Can Diabetes Lead To Stroke? | Heart Health Blog

Diabetes in Middle Age May Mean Stroke Later On

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Article Summary:

  • People with diabetes in their 40s or 50s have a 30% higher risk of ischemic stroke in their 60s
  • Elevated blood glucose levels from diabetes may cause blood vessels in the brain to narrow
  • Prevent diabetes naturally with lifestyle improvements that include eating more fiber and managing stress better

Can Diabetes Increase Your Risk of Stroke?

Everyone knows that type 2 diabetes is a serious, largely self-inflicted disease; yet despite that knowledge, it is one of the most common chronic conditions in the United States. Diabetes is linked to all kinds of health issues, including nerve damage, kidney failure, and damage to the retina that can lead to blindness. Now, new research adds to the evidence that diabetes may also contribute to stroke over time.

The study, which was conducted at Tianjin Medical University in China, found that having type 2 diabetes during middle age is associated with an increased risk of having a stroke as a senior.1Yang, Rongrong; et al. “Type 2 diabetes in midlife and risk of cerebrovascular disease in late life: a prospective nested case-control study in a nationwide Swedish twin cohort.” Diabetologia. 5 June 2019. Accessed 12 June 2019. https://link.springer.com/article/10.1007%2Fs00125-019-4892-3. These results are based on data gathered from the Swedish Twin Registry and included more than 33,000 men and women born prior to 1958. None of the subjects had experienced a stroke or showed signs of narrowed blood vessels in the brain before the age of 60.

Close to four percent of the participants had been diagnosed with diabetes by the time they were in their 40s or 50s. However, after reaching their 60s, more than nine percent had undergone a stroke or had a narrowing of brain blood vessels. And those with type 2 diabetes were 30 percent more likely to experience an ischemic stroke after the age of 60. Ischemic strokes are the most common kind of stroke, occurring when a blockage forms in a blood vessel of the brain, reducing or blocking blood flow to the surrounding area.

How Diabetes Increases Your Stroke Risk

The research wasn’t designed to prove cause and effect, but it certainly demonstrated a clear association between midlife diabetes and later stroke risk. But why would diabetes increase the chance of having an ischemic stroke? The answer isn’t entirely clear, but it may be due at least in part to diabetes’ effect on blood vessels throughout the body.

When blood glucose levels rise too high, it can contribute to a buildup of fatty deposits or clots within blood vessels throughout the body. Depending on where these buildups occur, this can lead to complications such as vision problems and heart disease, and it likely also affects the blood vessels of the brain. If they become narrowed as a result of excessive blood glucose levels, that could explain why the probability of an ischemic stroke rises over time.

Glucotor v.2 from Baseline Nutritionals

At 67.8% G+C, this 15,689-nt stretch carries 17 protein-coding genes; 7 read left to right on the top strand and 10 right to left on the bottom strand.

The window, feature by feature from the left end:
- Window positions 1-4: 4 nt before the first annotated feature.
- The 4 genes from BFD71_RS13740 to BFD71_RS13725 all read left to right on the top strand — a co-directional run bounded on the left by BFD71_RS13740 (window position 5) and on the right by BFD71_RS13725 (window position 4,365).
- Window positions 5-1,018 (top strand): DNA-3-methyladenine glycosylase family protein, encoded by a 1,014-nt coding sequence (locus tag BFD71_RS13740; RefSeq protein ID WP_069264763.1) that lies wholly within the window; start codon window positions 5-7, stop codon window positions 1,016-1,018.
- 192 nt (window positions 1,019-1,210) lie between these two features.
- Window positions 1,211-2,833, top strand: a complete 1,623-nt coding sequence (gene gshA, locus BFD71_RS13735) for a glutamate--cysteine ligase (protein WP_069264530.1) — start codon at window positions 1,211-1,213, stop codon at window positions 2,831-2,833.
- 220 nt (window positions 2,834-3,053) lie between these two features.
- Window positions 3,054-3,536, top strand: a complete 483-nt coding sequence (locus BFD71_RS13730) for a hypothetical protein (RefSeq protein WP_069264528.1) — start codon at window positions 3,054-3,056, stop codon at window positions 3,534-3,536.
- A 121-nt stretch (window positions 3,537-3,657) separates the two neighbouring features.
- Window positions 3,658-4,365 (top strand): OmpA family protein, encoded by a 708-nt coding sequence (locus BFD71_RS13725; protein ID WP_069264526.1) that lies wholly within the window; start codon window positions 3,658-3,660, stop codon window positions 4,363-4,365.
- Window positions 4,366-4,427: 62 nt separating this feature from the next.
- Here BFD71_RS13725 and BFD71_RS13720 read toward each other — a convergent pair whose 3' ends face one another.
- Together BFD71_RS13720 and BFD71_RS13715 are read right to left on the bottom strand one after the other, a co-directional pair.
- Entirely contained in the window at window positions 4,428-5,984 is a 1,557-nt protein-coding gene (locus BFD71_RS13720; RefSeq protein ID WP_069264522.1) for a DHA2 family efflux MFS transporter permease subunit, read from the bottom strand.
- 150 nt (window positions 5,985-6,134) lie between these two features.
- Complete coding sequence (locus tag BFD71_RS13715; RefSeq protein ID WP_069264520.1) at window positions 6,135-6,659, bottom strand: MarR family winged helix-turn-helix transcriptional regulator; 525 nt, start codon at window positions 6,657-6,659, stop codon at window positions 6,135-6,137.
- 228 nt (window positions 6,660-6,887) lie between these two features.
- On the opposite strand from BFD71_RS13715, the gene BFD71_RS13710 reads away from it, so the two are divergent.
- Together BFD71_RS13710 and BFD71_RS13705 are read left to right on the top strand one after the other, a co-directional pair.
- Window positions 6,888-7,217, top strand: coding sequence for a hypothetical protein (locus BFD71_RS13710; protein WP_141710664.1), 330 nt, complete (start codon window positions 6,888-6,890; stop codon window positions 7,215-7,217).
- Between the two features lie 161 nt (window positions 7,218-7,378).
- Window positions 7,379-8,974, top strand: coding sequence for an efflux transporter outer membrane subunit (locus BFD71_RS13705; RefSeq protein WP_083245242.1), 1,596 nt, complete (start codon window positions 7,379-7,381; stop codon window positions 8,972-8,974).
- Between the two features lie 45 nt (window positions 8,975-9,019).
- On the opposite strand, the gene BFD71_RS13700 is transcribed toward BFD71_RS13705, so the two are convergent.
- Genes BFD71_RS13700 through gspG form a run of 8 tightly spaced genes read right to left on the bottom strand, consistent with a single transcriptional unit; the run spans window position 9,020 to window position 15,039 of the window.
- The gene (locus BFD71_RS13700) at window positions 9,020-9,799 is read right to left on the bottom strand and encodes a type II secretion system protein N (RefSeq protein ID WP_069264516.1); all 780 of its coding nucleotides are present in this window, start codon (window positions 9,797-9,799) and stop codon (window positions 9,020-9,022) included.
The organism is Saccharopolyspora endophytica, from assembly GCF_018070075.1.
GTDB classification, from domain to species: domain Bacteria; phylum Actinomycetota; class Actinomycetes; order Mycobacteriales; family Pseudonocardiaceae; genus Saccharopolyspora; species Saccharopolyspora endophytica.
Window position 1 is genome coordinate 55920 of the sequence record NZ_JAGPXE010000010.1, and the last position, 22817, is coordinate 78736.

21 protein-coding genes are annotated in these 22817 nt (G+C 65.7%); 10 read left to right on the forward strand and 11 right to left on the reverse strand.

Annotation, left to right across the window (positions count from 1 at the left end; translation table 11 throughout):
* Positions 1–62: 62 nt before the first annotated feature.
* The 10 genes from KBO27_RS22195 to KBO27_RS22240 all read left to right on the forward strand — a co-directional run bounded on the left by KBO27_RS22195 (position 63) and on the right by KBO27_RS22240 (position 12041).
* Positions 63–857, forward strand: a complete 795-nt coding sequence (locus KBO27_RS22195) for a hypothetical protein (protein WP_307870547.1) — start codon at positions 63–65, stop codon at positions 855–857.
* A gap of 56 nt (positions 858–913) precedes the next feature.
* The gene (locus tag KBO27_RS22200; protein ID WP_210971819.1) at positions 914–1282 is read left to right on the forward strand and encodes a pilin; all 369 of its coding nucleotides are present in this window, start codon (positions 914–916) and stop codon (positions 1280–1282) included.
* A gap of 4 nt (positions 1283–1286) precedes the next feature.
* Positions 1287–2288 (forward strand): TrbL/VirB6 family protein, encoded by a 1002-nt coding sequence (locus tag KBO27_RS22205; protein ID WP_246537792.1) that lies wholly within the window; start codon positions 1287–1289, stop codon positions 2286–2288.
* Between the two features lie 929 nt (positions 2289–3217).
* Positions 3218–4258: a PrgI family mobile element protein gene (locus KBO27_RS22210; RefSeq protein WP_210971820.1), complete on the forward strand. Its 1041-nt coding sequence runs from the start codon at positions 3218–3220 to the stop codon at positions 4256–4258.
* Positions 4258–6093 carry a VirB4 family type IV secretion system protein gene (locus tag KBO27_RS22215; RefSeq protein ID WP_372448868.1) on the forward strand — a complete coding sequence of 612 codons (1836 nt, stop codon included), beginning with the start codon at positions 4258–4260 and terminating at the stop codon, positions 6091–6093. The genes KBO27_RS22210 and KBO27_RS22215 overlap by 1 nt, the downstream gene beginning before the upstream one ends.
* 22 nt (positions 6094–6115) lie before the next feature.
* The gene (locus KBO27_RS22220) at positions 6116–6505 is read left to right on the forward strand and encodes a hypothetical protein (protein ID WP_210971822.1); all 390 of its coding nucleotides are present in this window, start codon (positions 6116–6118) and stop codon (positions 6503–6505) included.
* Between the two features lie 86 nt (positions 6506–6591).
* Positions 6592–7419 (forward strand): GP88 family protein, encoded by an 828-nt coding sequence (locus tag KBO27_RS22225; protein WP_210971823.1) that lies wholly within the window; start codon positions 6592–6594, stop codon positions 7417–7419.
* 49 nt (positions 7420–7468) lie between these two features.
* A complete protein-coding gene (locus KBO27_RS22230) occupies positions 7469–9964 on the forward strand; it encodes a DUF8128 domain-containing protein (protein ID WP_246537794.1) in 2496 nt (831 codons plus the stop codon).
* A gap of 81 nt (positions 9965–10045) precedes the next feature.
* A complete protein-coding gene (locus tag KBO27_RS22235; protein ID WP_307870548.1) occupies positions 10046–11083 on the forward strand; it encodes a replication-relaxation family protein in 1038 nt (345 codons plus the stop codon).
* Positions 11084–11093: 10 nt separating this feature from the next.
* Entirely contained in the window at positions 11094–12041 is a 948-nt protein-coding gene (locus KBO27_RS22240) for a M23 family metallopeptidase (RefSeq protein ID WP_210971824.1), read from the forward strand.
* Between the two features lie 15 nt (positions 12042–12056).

Protecting Yourself from Diabetes and Stroke

The good news is that even if you suffer from type 2 diabetes, it is a manageable condition, and you might be able to improve your health to eliminate it completely. Diabetes is a major risk factor for stroke, as is high blood pressure, poor diet, and a sedentary lifestyle. But those very same things are also risk factors for diabetes, as is being overweight, inactivity, and having a family history of the condition.

Ultimately, if you prevent diabetes, you will also lower your stroke risk considerably. You can start by increasing your fiber intake to between 25 and 29 grams daily. You might have a way to go, since the average American only consumes 15 grams of fiber each day. But a 2019 study at the University of Otago in New Zealand showed that greater amounts of dietary fiber are linked to a 16 percent reduction in the chance of developing diabetes. You can up your daily fiber consumption easily and deliciously by adding raspberries, artichokes, lentils, and other high-fiber foods to your diet.

Another suggestion is to get your stress level under control. You may not be able to avoid stress completely, but you can learn how to handle it much better. Prolonged stress causes the body to release the hormone cortisol, which raises blood sugar levels even in those without diabetes. To better manage stress, take up mindful meditation, spend downtime relaxing with friends and loved ones, and supplement with a natural stress remedy that includes herbs like St. John’s wort, ashwagandha, and L-theanine.

You also might want to consider adding a sugar metabolic enhancement formula to your daily regimen to help mitigate many of the effects of consuming too many high-glycemic carbs in your diet.

References   [ + ]

1. Yang, Rongrong; et al. “Type 2 diabetes in midlife and risk of cerebrovascular disease in late life: a prospective nested case-control study in a nationwide Swedish twin cohort.” Diabetologia. 5 June 2019. Accessed 12 June 2019. https://link.springer.com/article/10.1007%2Fs00125-019-4892-3.

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